Therefore, it is indispensable to dig up country’s bloody and repressive past despite the fact that it might be risky, with the view of present necessity of travelling along the road of reconciliation, and painful at the same time in terms of remembrance of the traumatic past.

3. Condemnable Ordinance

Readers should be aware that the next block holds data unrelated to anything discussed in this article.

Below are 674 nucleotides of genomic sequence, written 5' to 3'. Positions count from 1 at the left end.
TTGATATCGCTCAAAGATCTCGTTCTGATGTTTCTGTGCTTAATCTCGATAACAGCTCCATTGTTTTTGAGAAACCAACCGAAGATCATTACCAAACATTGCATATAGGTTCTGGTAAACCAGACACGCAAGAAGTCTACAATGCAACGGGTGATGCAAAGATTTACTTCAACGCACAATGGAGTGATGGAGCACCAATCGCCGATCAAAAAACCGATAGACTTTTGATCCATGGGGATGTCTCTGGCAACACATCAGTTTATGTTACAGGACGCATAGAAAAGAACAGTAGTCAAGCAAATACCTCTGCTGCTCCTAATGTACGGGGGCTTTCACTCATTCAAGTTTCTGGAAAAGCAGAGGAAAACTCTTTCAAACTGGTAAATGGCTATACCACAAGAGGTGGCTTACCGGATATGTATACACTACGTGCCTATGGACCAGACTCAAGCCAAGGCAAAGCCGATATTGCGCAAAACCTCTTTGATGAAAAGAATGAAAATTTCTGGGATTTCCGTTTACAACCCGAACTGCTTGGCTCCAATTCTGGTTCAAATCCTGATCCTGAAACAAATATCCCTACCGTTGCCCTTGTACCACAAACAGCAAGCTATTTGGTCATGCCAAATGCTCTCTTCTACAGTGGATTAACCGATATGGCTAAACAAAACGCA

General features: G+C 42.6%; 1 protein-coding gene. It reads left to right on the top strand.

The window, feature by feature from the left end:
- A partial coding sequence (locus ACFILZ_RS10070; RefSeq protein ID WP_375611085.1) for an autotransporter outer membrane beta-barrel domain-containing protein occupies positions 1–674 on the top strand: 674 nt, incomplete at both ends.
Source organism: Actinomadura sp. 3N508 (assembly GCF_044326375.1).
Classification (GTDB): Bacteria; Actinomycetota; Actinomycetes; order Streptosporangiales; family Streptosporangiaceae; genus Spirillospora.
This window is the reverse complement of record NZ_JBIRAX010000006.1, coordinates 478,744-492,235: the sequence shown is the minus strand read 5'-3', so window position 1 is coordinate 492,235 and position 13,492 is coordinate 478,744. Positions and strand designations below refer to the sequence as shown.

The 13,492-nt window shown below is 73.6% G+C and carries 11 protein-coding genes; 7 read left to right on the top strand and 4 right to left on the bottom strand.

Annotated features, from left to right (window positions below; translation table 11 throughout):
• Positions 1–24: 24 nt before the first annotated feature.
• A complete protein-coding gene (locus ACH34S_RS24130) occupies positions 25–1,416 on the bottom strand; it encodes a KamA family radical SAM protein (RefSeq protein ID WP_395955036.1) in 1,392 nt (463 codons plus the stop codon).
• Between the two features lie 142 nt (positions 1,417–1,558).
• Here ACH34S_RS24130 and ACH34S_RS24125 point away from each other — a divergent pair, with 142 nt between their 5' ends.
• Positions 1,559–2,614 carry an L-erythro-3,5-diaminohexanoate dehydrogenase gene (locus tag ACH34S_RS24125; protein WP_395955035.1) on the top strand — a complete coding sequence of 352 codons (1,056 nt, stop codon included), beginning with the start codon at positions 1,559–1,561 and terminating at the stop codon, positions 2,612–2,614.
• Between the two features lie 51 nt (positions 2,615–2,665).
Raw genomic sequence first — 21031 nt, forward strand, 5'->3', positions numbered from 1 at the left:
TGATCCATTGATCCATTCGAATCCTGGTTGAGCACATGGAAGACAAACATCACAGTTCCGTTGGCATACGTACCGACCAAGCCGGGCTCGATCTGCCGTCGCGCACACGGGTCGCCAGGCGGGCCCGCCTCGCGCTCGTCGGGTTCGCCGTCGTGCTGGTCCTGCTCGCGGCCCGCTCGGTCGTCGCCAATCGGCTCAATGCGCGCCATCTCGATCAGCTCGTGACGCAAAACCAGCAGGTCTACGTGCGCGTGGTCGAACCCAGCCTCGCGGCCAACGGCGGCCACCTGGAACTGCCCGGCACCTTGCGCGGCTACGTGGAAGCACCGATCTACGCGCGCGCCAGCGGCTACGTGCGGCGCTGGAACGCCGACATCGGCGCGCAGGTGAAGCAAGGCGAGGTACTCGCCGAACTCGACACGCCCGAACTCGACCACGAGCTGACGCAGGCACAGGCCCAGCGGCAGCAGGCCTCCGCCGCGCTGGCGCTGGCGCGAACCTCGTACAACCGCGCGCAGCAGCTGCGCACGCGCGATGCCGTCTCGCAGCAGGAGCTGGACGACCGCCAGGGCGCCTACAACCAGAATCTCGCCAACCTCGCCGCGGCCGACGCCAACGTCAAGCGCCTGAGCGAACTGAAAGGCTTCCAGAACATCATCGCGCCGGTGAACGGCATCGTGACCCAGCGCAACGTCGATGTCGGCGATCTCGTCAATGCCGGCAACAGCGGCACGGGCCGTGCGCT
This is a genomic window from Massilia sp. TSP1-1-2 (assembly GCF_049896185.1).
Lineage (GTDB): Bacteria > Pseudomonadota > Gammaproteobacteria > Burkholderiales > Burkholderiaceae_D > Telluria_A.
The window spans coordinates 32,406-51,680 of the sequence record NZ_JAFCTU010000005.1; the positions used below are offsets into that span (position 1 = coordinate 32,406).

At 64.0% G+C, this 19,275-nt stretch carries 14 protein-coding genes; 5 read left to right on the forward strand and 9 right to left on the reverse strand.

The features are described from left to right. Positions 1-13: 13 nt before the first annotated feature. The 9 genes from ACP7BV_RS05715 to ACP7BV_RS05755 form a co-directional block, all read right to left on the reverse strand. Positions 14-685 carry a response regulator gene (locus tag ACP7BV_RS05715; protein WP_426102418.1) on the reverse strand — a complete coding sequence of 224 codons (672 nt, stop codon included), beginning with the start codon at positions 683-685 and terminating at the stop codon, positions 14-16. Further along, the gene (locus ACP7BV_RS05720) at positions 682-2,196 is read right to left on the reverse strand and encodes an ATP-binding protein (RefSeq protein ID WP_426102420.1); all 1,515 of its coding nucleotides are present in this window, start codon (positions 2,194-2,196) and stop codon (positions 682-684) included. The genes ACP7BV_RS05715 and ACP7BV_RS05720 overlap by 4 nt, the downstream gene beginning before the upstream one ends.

Although through an ordinance, the government of Nepal has taken a step for the establishment of transitional justice mechanism. Due to the flaws contained in it the Ordinance has been criticized nationally and internationally. Truth and Reconciliation Commission (TRC) is and has been established worldwide for assessing the human rights violations and abuses committed in the past and also for identifying the causes of such incidents. However, the Ordinance put forth by the government does not contain meaningful provisions to delve into these aspects. It is also due to this fact that conflict victims and other concerned organizations have been affirming that government’s move to form the transitional justice mechanism is unfair and illegitimate. Also, they have been requesting the government to retreat from its ill-intention to form the TRC through illegitimate foundation. As, principally, the commissions formed on enforced disappearances and, truth and reconciliation do not themselves execute their findings and recommendations, INSEC has been expressing its concerns emphatically that such the commissions should provide for concrete guidelines for the implementation of the recommendations that are made by them. Given that non-implementation or under-implementation of the court verdicts, including those from the Supreme Court, and also the recommendations made by various commissions formed for different purposes in the past are not encouraging for us to be optimistic as regards their implementation, such guideline is required. The Ordinance has the provision that required regulations can be formed for implementing the objectives of this commission. However, given the gravity of the issues the Ordinance has to deal with, the vague statement included in the Ordinance does not assure us of the implementation of the recommendations of the commission formed through this Ordinance.